Triple-negative breast cancer: challenges and opportunities of a heterogeneous disease.

Bianchini G, Balko JM, Mayer IA, Sanders ME, Gianni L
Nat Rev Clin Oncol. 2016 13 (11): 674-690

PMID: 27184417 · PMCID: PMC5461122 · DOI:10.1038/nrclinonc.2016.66

Chemotherapy is the primary established systemic treatment for patients with triple-negative breast cancer (TNBC) in both the early and advanced-stages of the disease. The lack of targeted therapies and the poor prognosis of patients with TNBC have fostered a major effort to discover actionable molecular targets to treat patients with these tumours. Massively parallel sequencing and other 'omics' technologies have revealed an unexpected level of heterogeneity of TNBCs and have led to the identification of potentially actionable molecular features in some TNBCs, such as germline BRCA1/2 mutations or 'BRCAness', the presence of the androgen receptor, and several rare genomic alterations. Whether these alterations are molecular 'drivers', however, has not been clearly established. A subgroup of TNBCs shows a high degree of tumour-infiltrating lymphocytes that also correlates with a lower risk of disease relapse and a higher likelihood of benefit from chemotherapy. Proof-of-principle studies with immune-checkpoint inhibitors in advanced-stage TNBC have yielded promising results, indicating the potential benefit of immunotherapy for patients with TNBC. In this Review, we discuss the most relevant molecular findings in TNBC from the past decade and the most promising therapeutic opportunities derived from these data.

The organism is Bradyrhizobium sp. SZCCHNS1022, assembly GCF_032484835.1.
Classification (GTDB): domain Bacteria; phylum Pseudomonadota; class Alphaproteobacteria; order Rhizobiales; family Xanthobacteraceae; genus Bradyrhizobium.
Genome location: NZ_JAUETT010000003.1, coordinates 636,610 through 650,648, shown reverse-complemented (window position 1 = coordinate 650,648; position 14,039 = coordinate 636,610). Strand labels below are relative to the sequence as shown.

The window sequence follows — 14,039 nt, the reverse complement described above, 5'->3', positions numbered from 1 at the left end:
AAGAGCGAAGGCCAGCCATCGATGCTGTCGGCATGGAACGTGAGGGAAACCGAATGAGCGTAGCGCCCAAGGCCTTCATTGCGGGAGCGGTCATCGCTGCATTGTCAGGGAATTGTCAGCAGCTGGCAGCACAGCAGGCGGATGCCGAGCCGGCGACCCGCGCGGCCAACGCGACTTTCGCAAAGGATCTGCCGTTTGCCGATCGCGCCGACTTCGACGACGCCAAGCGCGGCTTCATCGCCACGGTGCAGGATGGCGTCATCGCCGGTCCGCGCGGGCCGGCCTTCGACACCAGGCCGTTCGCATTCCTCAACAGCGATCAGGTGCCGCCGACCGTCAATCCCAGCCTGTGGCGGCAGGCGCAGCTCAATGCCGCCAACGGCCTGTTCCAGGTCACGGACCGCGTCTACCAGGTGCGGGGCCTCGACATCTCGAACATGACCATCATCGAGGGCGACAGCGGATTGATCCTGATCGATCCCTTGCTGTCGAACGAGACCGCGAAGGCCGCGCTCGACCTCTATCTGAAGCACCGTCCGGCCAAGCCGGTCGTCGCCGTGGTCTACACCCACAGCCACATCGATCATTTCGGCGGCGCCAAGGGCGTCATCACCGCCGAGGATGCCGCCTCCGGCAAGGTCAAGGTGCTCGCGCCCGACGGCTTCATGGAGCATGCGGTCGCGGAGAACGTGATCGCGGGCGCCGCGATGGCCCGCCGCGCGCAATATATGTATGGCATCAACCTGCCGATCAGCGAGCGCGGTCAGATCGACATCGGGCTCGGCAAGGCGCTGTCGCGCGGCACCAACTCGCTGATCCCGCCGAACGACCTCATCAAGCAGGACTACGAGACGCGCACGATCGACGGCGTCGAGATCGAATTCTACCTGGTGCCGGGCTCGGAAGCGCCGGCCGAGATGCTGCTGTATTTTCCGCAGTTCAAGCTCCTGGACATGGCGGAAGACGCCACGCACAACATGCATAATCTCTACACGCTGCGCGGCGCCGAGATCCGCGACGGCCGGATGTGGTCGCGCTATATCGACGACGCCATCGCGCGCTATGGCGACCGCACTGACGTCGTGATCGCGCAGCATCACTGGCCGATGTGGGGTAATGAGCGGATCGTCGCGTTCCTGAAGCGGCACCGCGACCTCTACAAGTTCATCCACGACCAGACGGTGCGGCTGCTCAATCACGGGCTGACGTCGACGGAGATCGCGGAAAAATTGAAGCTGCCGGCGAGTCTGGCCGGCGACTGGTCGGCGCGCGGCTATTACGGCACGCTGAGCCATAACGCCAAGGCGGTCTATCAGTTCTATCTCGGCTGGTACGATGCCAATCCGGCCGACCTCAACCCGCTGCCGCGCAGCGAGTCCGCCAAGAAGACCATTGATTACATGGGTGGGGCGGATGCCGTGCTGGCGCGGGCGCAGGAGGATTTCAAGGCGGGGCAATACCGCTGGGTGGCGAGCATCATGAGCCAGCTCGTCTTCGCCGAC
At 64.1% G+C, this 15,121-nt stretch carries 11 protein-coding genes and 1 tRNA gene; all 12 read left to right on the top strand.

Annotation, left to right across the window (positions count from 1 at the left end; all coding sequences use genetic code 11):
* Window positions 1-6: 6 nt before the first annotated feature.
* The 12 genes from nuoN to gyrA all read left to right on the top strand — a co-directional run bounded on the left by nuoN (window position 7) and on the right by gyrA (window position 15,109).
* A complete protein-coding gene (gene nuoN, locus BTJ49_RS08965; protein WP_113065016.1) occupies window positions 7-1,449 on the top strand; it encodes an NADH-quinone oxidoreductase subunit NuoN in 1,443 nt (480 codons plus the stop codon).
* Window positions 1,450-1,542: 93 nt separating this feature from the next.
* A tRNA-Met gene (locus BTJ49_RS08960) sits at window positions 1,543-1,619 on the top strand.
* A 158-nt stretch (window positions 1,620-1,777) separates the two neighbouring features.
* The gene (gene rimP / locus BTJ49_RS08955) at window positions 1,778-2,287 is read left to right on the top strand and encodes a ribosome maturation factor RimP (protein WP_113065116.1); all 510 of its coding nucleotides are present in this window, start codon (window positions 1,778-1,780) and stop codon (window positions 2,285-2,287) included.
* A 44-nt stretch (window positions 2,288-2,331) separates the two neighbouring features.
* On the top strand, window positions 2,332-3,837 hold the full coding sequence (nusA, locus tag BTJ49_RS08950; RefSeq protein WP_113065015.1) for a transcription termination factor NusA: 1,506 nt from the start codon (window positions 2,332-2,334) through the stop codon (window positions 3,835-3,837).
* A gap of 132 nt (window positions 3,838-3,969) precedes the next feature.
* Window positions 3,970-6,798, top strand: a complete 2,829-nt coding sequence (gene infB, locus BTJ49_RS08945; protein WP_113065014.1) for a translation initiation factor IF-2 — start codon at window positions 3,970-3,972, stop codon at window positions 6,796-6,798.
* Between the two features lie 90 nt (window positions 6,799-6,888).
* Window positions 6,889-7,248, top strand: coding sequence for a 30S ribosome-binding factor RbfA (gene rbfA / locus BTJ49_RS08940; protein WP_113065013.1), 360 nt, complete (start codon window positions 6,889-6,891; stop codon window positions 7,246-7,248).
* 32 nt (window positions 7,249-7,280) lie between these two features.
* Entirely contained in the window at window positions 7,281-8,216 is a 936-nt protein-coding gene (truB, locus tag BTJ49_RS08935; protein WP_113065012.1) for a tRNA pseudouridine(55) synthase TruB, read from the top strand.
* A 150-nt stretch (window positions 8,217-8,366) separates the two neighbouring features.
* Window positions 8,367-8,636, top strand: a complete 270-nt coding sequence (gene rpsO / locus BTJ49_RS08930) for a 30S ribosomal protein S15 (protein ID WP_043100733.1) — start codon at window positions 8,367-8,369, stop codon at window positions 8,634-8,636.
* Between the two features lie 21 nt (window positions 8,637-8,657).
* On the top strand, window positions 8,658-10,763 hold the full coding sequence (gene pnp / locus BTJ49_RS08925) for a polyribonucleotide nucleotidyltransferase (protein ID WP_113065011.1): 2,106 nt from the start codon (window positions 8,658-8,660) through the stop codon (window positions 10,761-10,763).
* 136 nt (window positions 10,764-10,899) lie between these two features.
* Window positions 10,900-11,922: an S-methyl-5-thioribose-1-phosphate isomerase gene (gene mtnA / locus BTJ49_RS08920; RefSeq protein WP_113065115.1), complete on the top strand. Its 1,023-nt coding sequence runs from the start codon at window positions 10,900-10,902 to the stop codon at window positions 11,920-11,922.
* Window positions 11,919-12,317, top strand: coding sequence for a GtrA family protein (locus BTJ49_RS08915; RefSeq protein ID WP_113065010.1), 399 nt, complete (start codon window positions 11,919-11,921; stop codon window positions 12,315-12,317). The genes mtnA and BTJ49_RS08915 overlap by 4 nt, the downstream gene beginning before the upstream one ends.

MeSH Terms (17)

Androgen Antagonists Biomarkers, Tumor BRCA2 Protein Clinical Trials as Topic Female Humans Immune System Immunotherapy Mitogen-Activated Protein Kinases Molecular Targeted Therapy Mutation Neoplastic Stem Cells Phosphatidylinositol 3-Kinases Poly(ADP-ribose) Polymerase Inhibitors Prognosis Triple Negative Breast Neoplasms Ubiquitin-Protein Ligases

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